the Polca-system. Match boxes stood model for materials,
to be exchanged between workcells.
After one year all production employees were fully acquainted with the new system. ‘Adding or replacing Polca-cards now goes flawless’, says Kaanen. ‘But more important, the cards do what they should: Signaling where there is free production capacity downstream. That way, no semi-finished products are made, unless these can be processed further.’
The Polca-system not only controls the workload per cell, it also provides a clear view on all processes and possible problems. In addition, the throughput times were significantly reduced. ‘That was not caused by a reduction of our work-in-progress. That was already low, since we had already implemented Lean manufacturing. The reason that the Polca-system increased the throughput rate further, is that our employees know immediately on what kind of orders they should work.’Supplementary
Interfocos and BOSCH Hinges both consider QRM as supplementary to Lean Manufacturing. So, it can be concluded that QRM is a method to adapt Lean to a situation with customer-specific production, and/or high variety production, and/or short product lifecycles, and/or a very volatile demand.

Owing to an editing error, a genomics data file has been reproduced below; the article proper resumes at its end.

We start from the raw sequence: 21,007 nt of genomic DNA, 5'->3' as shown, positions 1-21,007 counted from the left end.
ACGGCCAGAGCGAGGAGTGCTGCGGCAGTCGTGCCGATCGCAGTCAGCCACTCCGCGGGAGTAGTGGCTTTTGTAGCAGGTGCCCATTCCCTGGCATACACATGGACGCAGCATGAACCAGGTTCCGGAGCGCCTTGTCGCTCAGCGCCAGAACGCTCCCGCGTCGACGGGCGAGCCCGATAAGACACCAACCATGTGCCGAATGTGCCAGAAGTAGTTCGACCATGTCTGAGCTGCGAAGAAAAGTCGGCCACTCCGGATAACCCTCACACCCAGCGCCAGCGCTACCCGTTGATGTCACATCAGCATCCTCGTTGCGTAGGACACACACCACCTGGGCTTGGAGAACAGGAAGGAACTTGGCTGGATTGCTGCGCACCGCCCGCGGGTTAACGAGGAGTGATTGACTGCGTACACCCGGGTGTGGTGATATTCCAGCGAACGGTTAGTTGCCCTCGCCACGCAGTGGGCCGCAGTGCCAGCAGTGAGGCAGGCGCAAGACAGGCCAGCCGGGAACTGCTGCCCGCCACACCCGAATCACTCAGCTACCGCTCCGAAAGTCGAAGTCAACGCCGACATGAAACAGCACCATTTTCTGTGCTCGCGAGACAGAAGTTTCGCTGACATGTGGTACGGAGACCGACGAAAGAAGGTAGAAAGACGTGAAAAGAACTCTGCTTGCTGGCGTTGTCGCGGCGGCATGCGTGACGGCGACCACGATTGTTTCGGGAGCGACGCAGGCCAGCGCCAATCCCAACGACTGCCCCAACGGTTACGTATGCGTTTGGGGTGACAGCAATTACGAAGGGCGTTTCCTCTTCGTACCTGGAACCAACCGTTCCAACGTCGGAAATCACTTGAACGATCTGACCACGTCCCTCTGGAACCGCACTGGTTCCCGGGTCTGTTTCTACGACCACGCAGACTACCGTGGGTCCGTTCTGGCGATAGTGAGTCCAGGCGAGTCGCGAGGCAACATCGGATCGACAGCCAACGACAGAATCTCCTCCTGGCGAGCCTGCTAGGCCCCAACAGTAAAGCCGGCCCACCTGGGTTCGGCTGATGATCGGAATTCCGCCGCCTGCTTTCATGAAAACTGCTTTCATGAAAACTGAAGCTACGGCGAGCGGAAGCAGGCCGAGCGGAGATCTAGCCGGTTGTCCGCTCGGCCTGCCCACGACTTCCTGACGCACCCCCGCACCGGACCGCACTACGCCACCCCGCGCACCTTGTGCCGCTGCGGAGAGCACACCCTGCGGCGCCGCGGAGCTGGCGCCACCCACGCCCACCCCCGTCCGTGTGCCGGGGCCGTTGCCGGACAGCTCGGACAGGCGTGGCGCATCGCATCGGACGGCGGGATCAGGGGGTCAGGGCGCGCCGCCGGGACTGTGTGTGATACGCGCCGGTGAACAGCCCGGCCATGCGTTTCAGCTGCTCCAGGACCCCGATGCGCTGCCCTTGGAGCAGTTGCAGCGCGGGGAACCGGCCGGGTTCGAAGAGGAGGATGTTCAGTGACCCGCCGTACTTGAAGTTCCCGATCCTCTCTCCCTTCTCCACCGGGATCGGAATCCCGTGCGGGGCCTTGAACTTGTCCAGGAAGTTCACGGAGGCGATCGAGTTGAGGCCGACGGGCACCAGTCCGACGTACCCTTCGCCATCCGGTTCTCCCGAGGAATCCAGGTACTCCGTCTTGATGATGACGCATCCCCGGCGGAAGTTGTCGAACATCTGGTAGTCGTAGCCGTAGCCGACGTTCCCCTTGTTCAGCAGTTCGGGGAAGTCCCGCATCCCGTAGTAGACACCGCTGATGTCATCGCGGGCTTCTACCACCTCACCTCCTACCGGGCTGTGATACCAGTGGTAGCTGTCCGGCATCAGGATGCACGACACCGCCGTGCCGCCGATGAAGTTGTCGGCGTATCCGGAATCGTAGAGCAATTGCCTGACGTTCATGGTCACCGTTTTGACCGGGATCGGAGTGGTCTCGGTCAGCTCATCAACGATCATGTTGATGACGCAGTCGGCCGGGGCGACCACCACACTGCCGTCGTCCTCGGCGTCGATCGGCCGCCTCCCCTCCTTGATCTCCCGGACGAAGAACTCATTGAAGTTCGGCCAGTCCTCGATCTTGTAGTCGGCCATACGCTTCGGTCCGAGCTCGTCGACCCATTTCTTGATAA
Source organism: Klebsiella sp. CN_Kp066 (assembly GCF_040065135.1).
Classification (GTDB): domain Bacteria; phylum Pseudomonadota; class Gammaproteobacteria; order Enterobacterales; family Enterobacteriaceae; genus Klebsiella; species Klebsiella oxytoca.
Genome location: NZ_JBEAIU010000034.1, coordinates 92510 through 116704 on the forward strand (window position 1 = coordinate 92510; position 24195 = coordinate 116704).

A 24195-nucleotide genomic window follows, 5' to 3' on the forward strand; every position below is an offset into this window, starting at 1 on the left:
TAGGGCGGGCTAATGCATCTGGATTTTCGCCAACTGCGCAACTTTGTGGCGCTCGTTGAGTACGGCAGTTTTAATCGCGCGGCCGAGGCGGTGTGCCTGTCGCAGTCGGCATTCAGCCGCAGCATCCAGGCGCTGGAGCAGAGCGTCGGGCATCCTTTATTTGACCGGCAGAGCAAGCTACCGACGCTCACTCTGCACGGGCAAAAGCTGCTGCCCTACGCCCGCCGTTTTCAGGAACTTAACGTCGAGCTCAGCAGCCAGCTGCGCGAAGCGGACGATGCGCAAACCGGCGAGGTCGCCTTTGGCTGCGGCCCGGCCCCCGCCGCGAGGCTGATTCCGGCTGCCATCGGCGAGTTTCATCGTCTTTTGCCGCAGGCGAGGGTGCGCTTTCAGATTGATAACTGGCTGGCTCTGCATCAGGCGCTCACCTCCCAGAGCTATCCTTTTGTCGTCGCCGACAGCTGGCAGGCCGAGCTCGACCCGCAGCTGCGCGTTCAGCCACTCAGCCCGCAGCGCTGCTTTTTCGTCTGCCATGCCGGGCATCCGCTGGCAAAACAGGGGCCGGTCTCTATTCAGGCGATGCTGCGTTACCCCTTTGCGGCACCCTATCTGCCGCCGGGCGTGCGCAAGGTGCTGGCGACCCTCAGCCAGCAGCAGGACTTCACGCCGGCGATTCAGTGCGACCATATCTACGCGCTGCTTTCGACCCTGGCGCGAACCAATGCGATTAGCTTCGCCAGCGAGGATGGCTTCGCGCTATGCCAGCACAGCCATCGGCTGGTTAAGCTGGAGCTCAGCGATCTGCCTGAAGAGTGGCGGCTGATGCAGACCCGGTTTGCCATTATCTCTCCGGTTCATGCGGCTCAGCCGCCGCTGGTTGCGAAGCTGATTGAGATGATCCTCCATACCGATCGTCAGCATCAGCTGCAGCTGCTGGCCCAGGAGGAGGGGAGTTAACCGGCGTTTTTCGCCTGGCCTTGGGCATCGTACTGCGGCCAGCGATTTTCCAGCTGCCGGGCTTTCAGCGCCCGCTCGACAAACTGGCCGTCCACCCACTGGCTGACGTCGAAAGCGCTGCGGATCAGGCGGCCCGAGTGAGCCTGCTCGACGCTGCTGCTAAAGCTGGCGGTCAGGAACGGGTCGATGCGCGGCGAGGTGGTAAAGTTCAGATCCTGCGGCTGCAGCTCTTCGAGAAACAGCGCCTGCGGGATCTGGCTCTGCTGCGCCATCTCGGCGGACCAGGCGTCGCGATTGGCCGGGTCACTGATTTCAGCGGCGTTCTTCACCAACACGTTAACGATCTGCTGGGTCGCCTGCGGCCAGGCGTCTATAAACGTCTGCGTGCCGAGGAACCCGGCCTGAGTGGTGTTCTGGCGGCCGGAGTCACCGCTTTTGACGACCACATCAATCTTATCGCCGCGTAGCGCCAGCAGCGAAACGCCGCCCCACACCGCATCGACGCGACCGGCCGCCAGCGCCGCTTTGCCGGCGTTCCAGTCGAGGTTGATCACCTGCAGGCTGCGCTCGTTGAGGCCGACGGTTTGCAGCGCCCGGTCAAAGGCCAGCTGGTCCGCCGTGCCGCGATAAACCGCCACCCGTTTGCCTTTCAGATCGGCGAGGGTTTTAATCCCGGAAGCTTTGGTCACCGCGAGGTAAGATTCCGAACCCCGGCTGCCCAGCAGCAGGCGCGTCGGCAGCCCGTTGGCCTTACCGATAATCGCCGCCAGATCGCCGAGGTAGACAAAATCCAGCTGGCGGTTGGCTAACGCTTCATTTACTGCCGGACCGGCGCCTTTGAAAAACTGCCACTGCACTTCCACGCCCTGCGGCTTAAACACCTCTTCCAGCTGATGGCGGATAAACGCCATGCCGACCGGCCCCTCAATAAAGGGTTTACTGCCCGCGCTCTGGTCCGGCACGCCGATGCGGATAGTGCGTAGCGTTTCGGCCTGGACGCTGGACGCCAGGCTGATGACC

To conclude, when you deal with one of those situations, it is certainly worth the effort to study QRM. That is even more the case, if your company can gain a competitive advantage if it can deliver products faster. Then, the question if QRM will lead to return on investment operationally, becomes less important.
1) The first version of this article, published in the Dutch specialist journal "PT Industrieel Management", was based on information gathered during a workshop QRM, given by Rajan Suri at LeanTeam consultancy. Additional information came from interviews (originally in 2007) with people from Interfocos en Bosch Hinges. The content of this article is regularly updated.